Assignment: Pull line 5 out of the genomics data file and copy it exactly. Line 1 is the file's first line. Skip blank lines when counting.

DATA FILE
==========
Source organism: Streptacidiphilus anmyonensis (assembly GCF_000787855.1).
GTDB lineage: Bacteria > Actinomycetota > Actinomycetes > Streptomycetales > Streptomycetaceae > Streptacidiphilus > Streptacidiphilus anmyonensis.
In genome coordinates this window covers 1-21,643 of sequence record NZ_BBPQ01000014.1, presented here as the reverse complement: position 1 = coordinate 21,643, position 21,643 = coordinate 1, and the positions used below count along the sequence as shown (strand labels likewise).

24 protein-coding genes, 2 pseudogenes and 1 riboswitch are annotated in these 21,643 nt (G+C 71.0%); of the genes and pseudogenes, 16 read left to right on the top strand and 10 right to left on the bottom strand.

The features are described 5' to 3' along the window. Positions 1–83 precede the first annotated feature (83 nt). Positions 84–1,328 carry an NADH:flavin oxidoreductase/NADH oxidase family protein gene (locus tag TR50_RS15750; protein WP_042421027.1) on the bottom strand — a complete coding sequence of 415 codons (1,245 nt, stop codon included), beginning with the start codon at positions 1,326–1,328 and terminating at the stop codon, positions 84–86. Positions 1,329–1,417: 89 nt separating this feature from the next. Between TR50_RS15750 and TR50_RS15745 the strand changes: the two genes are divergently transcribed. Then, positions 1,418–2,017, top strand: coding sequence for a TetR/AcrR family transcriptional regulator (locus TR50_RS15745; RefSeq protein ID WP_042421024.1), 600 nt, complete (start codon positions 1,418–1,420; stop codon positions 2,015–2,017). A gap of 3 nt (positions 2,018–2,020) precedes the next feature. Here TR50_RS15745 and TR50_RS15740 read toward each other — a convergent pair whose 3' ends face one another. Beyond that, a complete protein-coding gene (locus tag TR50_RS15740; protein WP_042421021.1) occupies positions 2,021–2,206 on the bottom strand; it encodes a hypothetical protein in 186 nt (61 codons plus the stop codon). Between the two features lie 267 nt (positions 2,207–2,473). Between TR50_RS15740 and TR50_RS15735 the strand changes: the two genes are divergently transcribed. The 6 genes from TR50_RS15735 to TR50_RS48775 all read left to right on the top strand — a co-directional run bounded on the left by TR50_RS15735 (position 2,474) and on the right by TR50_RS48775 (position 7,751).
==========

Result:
The features are described 5' to 3' along the window. Positions 1–83 precede the first annotated feature (83 nt). Positions 84–1,328 carry an NADH:flavin oxidoreductase/NADH oxidase family protein gene (locus tag TR50_RS15750; protein WP_042421027.1) on the bottom strand — a complete coding sequence of 415 codons (1,245 nt, stop codon included), beginning with the start codon at positions 1,326–1,328 and terminating at the stop codon, positions 84–86. Positions 1,329–1,417: 89 nt separating this feature from the next. Between TR50_RS15750 and TR50_RS15745 the strand changes: the two genes are divergently transcribed. Then, positions 1,418–2,017, top strand: coding sequence for a TetR/AcrR family transcriptional regulator (locus TR50_RS15745; RefSeq protein ID WP_042421024.1), 600 nt, complete (start codon positions 1,418–1,420; stop codon positions 2,015–2,017). A gap of 3 nt (positions 2,018–2,020) precedes the next feature. Here TR50_RS15745 and TR50_RS15740 read toward each other — a convergent pair whose 3' ends face one another. Beyond that, a complete protein-coding gene (locus tag TR50_RS15740; protein WP_042421021.1) occupies positions 2,021–2,206 on the bottom strand; it encodes a hypothetical protein in 186 nt (61 codons plus the stop codon). Between the two features lie 267 nt (positions 2,207–2,473). Between TR50_RS15740 and TR50_RS15735 the strand changes: the two genes are divergently transcribed. The 6 genes from TR50_RS15735 to TR50_RS48775 all read left to right on the top strand — a co-directional run bounded on the left by TR50_RS15735 (position 2,474) and on the right by TR50_RS48775 (position 7,751).